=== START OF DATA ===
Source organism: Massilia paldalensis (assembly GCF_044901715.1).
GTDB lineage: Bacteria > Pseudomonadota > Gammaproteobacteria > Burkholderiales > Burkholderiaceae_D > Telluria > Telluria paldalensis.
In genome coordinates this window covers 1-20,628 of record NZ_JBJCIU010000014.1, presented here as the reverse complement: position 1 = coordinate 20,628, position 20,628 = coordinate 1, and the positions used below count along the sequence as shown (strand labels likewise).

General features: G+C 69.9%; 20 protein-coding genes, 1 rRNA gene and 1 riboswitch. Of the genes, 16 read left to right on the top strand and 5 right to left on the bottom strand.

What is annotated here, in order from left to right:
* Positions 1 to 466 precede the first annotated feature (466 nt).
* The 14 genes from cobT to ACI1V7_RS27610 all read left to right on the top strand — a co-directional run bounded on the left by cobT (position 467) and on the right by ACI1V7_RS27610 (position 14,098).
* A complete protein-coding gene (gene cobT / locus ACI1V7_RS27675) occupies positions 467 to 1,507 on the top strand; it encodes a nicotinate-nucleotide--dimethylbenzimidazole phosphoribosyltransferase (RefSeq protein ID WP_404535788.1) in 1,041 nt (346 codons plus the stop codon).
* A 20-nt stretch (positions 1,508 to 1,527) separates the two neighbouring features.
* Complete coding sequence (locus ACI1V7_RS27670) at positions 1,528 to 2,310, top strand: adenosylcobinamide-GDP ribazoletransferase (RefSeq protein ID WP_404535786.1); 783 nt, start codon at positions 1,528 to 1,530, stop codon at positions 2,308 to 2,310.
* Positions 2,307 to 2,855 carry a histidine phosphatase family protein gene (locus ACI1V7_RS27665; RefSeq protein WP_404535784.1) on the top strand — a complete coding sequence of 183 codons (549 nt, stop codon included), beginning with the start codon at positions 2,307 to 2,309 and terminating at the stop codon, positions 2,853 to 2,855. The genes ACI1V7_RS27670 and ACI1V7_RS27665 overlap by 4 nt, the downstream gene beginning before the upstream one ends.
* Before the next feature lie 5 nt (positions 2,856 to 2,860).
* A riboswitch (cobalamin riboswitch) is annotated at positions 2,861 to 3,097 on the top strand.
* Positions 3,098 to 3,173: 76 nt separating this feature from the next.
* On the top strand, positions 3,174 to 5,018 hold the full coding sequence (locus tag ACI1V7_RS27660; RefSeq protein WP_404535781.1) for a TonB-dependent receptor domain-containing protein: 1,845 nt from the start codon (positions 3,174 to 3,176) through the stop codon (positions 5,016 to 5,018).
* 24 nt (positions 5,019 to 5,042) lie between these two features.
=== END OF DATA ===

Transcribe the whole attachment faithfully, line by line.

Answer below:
Source organism: Massilia paldalensis (assembly GCF_044901715.1).
GTDB lineage: Bacteria > Pseudomonadota > Gammaproteobacteria > Burkholderiales > Burkholderiaceae_D > Telluria > Telluria paldalensis.
In genome coordinates this window covers 1-20,628 of record NZ_JBJCIU010000014.1, presented here as the reverse complement: position 1 = coordinate 20,628, position 20,628 = coordinate 1, and the positions used below count along the sequence as shown (strand labels likewise).

General features: G+C 69.9%; 20 protein-coding genes, 1 rRNA gene and 1 riboswitch. Of the genes, 16 read left to right on the top strand and 5 right to left on the bottom strand.

What is annotated here, in order from left to right:
* Positions 1 to 466 precede the first annotated feature (466 nt).
* The 14 genes from cobT to ACI1V7_RS27610 all read left to right on the top strand — a co-directional run bounded on the left by cobT (position 467) and on the right by ACI1V7_RS27610 (position 14,098).
* A complete protein-coding gene (gene cobT / locus ACI1V7_RS27675) occupies positions 467 to 1,507 on the top strand; it encodes a nicotinate-nucleotide--dimethylbenzimidazole phosphoribosyltransferase (RefSeq protein ID WP_404535788.1) in 1,041 nt (346 codons plus the stop codon).
* A 20-nt stretch (positions 1,508 to 1,527) separates the two neighbouring features.
* Complete coding sequence (locus ACI1V7_RS27670) at positions 1,528 to 2,310, top strand: adenosylcobinamide-GDP ribazoletransferase (RefSeq protein ID WP_404535786.1); 783 nt, start codon at positions 1,528 to 1,530, stop codon at positions 2,308 to 2,310.
* Positions 2,307 to 2,855 carry a histidine phosphatase family protein gene (locus ACI1V7_RS27665; RefSeq protein WP_404535784.1) on the top strand — a complete coding sequence of 183 codons (549 nt, stop codon included), beginning with the start codon at positions 2,307 to 2,309 and terminating at the stop codon, positions 2,853 to 2,855. The genes ACI1V7_RS27670 and ACI1V7_RS27665 overlap by 4 nt, the downstream gene beginning before the upstream one ends.
* Before the next feature lie 5 nt (positions 2,856 to 2,860).
* A riboswitch (cobalamin riboswitch) is annotated at positions 2,861 to 3,097 on the top strand.
* Positions 3,098 to 3,173: 76 nt separating this feature from the next.
* On the top strand, positions 3,174 to 5,018 hold the full coding sequence (locus tag ACI1V7_RS27660; RefSeq protein WP_404535781.1) for a TonB-dependent receptor domain-containing protein: 1,845 nt from the start codon (positions 3,174 to 3,176) through the stop codon (positions 5,016 to 5,018).
* 24 nt (positions 5,019 to 5,042) lie between these two features.